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ABC fig adjacent angles altitude angle ACB angle BAC base ABCD bisect centre chord circ circular sector circumference circumscribed common cone consequently construction convex surface Corollary cube cylinder Demonstration diagonals diameter draw drawn equal angles equiangular equilateral equivalent faces figure formed four right angles frustum GEOM given point gles greater hence homologous sides hypothenuse inclination intersection isosceles triangle join less Let ABC let fall Let us suppose line AC mean proportional measure the half meet multiplied number of sides oblique lines opposite parallelogram parallelopiped perimeter perpendicular plane MN polyedron prism produced proposition radii radius ratio rectangle regular polygon right angles Scholium sector segment semicircle semicircumference side BC similar solid angle sphere spherical polygons spherical triangle square described straight line tangent THEOREM third three angles triangle ABC triangular prism triangular pyramids vertex vertices whence
Page 67 - The square of the hypothenuse is equal to the sum of the squares of the other two sides ; as, 5033 402+302.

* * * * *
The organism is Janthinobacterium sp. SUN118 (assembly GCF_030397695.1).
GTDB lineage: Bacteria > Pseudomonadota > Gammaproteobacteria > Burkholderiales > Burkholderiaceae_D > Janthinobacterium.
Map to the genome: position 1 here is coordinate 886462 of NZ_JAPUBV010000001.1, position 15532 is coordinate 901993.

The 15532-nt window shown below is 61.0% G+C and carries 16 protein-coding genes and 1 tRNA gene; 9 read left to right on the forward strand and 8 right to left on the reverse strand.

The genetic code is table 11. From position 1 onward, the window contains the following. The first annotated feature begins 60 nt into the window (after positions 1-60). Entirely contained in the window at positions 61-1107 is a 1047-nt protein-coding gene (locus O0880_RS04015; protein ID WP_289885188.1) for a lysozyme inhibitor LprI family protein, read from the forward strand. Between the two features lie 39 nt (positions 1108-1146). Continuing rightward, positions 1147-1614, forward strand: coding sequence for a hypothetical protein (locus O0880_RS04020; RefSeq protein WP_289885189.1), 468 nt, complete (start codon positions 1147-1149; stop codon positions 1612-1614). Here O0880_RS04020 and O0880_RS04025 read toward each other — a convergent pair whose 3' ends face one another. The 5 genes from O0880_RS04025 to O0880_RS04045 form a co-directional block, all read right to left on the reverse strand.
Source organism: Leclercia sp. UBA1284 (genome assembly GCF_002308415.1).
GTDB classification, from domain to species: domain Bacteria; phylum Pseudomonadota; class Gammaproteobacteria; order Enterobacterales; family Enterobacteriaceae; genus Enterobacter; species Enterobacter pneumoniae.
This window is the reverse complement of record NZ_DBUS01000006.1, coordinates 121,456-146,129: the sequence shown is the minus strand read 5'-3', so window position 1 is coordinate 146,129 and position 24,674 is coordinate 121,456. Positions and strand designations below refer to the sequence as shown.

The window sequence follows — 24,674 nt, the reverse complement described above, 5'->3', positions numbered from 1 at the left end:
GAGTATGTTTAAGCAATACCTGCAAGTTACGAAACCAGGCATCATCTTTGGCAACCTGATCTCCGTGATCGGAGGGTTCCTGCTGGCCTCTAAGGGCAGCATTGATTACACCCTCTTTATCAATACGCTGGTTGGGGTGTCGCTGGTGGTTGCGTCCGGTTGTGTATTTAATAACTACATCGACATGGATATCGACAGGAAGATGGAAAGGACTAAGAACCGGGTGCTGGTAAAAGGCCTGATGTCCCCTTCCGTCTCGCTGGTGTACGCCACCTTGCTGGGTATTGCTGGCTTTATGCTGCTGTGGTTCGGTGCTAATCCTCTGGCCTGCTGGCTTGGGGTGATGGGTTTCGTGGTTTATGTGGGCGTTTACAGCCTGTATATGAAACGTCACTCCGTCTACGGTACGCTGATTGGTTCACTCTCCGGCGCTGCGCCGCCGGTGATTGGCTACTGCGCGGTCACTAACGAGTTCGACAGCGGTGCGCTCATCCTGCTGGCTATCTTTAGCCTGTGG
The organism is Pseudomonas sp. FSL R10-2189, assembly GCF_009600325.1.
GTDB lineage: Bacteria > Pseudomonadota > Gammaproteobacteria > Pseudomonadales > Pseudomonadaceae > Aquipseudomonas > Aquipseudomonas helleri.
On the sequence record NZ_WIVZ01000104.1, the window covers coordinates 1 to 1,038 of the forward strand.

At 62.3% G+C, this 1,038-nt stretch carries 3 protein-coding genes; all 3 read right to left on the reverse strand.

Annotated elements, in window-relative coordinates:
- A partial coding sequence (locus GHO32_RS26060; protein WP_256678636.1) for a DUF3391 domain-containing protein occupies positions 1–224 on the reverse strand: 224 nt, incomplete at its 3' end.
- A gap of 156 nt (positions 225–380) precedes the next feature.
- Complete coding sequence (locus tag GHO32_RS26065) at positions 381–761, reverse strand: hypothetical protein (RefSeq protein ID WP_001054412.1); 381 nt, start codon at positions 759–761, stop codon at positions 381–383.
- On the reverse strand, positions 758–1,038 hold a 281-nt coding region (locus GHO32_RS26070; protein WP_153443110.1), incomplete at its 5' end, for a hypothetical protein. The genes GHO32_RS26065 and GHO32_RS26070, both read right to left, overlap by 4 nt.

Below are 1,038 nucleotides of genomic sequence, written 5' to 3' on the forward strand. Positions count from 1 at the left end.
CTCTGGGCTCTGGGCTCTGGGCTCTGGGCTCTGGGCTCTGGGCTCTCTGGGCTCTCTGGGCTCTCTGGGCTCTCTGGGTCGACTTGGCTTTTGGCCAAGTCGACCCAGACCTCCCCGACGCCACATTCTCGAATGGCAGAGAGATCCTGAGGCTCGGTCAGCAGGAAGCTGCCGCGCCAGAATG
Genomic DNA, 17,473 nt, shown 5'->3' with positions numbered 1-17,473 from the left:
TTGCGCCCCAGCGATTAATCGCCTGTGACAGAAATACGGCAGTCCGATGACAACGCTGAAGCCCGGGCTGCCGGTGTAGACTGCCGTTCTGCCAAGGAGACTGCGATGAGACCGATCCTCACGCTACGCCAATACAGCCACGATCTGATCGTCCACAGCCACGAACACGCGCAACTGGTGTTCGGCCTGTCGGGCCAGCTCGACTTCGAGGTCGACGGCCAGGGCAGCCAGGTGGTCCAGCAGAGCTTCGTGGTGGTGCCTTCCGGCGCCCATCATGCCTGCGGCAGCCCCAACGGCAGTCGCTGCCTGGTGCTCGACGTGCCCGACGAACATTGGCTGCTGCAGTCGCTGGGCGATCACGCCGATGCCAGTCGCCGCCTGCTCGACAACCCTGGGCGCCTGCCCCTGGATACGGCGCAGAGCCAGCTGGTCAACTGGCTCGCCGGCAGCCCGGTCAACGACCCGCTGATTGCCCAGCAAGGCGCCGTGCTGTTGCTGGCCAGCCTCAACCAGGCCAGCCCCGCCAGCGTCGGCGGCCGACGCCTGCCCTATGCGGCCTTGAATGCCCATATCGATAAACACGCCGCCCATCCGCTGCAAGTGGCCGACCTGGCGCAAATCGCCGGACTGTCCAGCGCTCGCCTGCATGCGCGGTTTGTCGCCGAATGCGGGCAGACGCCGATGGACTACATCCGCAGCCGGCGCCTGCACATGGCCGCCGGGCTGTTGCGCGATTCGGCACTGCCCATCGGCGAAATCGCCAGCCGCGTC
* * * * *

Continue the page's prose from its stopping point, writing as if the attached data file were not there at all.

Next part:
Page 65 - The areas of two triangles which have an angle of the one equal to an angle of the other are to each other as the products of the sides including the equal angles. A D A' Hyp. In triangles ABC and A'B'C', To prove AABC A A'B'C' A'B' x A'C ' Proof. Draw the altitudes BD and B'D'.
Page 160 - ABC (fig. 224) be any spherical triangle ; produce the sides AB, AC, till they meet again in D. The arcs ABD, ACD, will be...
Page 168 - In any spherical triangle, the greater side is opposite the greater angle ; and conversely, the greater angle is opposite the greater side.
Page 157 - CIRCLE is a plane figure bounded by a curved line, all the points of which are equally distant from a point within called the centre; as the figure ADB E.
Page 8 - Any side of a triangle is less than the sum of the other two sides...
Page 82 - The perimeters of two regular polygons of the same number of sides, are to each other as their homologous sides, and their areas are to each other as the squares of those sides (Prop.
Page 29 - Two equal chords are equally distant from the centre ; and of two unequal chords, the less is at the greater distance from the centre.